The command control circuits 51 to 53 store information required for a command processing sequence performed with the corresponding initiators 11 to 13. This information includes information in a command fetch request packet output by the corresponding initiators 11 to 13 and information indicating that there was access to the DOORBELL register.

The command control circuits 51 to 53, which receive information in a command fetch request packet from the corresponding initiators 11 to 13 and hold it therein, can queue the information in the packet for which sequence execution permission has not yet been given by the multi-control circuit 44, that is, queue a pending command. The command fetch request packet may be a BWRQ packet or a QWRQ packet, for example. If it is BWRQ packet, it contains the address to be command-fetched.

The initiators 11 to 13 may access the corresponding command control circuits 51 to 53 for command fetch request in the following two ways. One is access to the ORB POINTER register, where the address to be command-fetched (address of a position in which an operation request block (ORB) is stored) is written using a BWRQ packet, and the other is access to the DOORBELL register using a QWRQ packet. The command control circuit 51 stores the address to be command-fetched in the ORB-POINTER register R13, and, if there is access to the DOORBELL register R14, stores the fact of the access, that is, stores information indicating that there was access to the DOORBELL register R14. This is also applied to the command control circuits 52 and 53.

FIG. 4 illustrates address expansion. The addresses of the agent registers of the command control circuit 51 are set at values obtained by adding respective predetermined values to a base address as the reference. The base address is the address of the AGENT_STATE register R11 of the command control circuit 51. The addresses of the agent registers of the command control circuit 52 are set at values obtained by adding 20h (h represents hexadecimal notation) to the same types of registers of the command control circuit 51, and the addresses of the agent registers of the command control circuit 53 are set at values obtained by adding 40h to the same types of registers of the command control circuit 51. In other words, the address regions for the command control circuits 51, 52, and 53 start from the base address, the base address+20h, and the base address+40h, respectively.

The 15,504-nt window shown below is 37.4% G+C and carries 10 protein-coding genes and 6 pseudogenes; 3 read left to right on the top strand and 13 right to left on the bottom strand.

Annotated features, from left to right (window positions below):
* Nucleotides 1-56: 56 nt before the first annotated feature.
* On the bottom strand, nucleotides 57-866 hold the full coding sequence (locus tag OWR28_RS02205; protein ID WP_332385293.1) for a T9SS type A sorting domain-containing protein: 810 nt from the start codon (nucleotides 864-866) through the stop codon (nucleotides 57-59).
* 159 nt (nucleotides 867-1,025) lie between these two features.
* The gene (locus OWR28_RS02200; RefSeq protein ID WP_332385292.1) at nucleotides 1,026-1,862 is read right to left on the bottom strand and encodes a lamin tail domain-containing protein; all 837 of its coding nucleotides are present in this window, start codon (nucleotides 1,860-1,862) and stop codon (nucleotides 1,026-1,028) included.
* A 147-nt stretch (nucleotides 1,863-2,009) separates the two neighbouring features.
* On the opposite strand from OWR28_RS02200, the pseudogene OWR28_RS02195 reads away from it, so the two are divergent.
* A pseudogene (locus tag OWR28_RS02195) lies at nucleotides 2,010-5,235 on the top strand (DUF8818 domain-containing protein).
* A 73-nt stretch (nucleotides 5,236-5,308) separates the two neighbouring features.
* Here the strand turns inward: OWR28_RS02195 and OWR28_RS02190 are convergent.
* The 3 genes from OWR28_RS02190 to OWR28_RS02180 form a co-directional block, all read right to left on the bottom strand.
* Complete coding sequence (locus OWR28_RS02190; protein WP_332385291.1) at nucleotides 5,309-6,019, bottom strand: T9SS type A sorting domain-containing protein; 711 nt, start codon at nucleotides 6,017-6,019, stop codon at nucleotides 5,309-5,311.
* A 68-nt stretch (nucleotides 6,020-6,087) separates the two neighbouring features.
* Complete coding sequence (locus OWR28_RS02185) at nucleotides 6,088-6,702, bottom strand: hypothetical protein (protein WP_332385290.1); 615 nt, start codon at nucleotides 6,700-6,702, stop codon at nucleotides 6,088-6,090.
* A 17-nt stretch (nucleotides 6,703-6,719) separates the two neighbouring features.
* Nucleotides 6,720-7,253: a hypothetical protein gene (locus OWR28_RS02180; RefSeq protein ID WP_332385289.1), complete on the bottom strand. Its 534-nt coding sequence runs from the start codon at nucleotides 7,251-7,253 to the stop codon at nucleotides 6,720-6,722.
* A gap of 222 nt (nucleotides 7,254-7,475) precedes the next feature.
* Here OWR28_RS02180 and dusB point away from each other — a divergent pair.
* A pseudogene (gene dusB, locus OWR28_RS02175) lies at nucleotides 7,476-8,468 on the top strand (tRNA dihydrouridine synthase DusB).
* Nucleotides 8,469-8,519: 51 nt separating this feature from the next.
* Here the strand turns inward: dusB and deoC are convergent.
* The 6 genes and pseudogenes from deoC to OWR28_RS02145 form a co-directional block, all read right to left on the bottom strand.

In the command processing sequence, the packet filter 43 analyzes the packet received from any of the initiators 11 to 13, compares the address which the sender initiator of the packet intends to access with the addresses of the agent registers, and notifies the multi-control circuit 44 of the comparison results.

Specifically, the packet filter 43 performs address expansion by 20h each, for example, depending on the node number of the LOGIN initiator before the analysis of the received packet, and outputs the results to the multi-control circuit 44 as a control signal. The packet filter 43 has received in advance the base address and the node numbers of the initiators 11 to 13 from the CPU 31.

When the sender of the packet is the initiator 11, the packet filter 43 does not perform address expansion, judging from the node number. In this case, the packet filter 43 compares the received address with the addresses of the agent registers determined from the base address, generates a control signal indicating the register to be accessed, and outputs the control signal to the multi-control circuit 44. When the sender of the packet is the initiator 12, the packet filter 43 compares the received address with the addresses of the agent registers determined from the address obtained by adding 20h to the base address of the initiator 11, judging from the node number, generates a control signal indicating the register to be accessed, and outputs the control signal to the multi-control circuit 44. When the sender of the packet is the initiator 13, the packet filter 43 compares the received address with the addresses of the agent registers determined from the address obtained by adding 40h to the base address of the initiator 11, judging from the node number, generates a control signal indicating the register to be accessed, and outputs the control signal to the multi-control circuit 44.

The multi-control circuit 44 accesses the register among the registers of the command control circuits 51 to 53 indicated by the control signal output by the packet filter 43, and makes the register store information in the command fetch request packet as required.

By the above management of the addresses of the agent registers, address management by the CPU 31 is simplified.

The address is determined based on the node number of the initiator as the sender of the received packet. This eliminates the necessity of increasing the circuit scale for address management of agent registers even if as many as 63 initiators, the maximum number of nodes accessible to one local bus according to the IEEE 1394 standard, are connected to the control unit. Although the address expansion from the base address was made by 20h each in the above description, any other value may be adopted as the unit of the address expansion.